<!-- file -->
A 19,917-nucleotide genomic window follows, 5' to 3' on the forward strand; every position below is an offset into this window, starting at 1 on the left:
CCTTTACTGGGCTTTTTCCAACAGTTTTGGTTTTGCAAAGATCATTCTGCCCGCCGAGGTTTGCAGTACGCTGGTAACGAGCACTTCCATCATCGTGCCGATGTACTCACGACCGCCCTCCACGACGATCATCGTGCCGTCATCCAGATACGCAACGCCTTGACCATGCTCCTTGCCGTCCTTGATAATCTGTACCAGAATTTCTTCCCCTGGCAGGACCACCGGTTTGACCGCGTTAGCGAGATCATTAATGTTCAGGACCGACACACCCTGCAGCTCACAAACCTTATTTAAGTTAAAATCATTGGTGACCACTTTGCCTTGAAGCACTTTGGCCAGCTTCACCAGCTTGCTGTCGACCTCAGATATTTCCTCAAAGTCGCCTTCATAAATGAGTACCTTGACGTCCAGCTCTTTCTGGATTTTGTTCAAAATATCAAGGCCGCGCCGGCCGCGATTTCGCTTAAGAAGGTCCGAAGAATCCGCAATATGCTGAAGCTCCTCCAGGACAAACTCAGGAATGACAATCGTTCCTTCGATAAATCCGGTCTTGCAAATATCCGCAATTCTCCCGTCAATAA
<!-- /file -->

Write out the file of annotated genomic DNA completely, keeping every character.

A 19,917-nucleotide genomic window follows, 5' to 3' on the forward strand; every position below is an offset into this window, starting at 1 on the left:
CCTTTACTGGGCTTTTTCCAACAGTTTTGGTTTTGCAAAGATCATTCTGCCCGCCGAGGTTTGCAGTACGCTGGTAACGAGCACTTCCATCATCGTGCCGATGTACTCACGACCGCCCTCCACGACGATCATCGTGCCGTCATCCAGATACGCAACGCCTTGACCATGCTCCTTGCCGTCCTTGATAATCTGTACCAGAATTTCTTCCCCTGGCAGGACCACCGGTTTGACCGCGTTAGCGAGATCATTAATGTTCAGGACCGACACACCCTGCAGCTCACAAACCTTATTTAAGTTAAAATCATTGGTGACCACTTTGCCTTGAAGCACTTTGGCCAGCTTCACCAGCTTGCTGTCGACCTCAGATATTTCCTCAAAGTCGCCTTCATAAATGAGTACCTTGACGTCCAGCTCTTTCTGGATTTTGTTCAAAATATCAAGGCCGCGCCGGCCGCGATTTCGCTTAAGAAGGTCCGAAGAATCCGCAATATGCTGAAGCTCCTCCAGGACAAACTCAGGAATGACAATCGTTCCTTCGATAAATCCGGTCTTGCAAATATCCGCAATTCTCCCGTCAATAA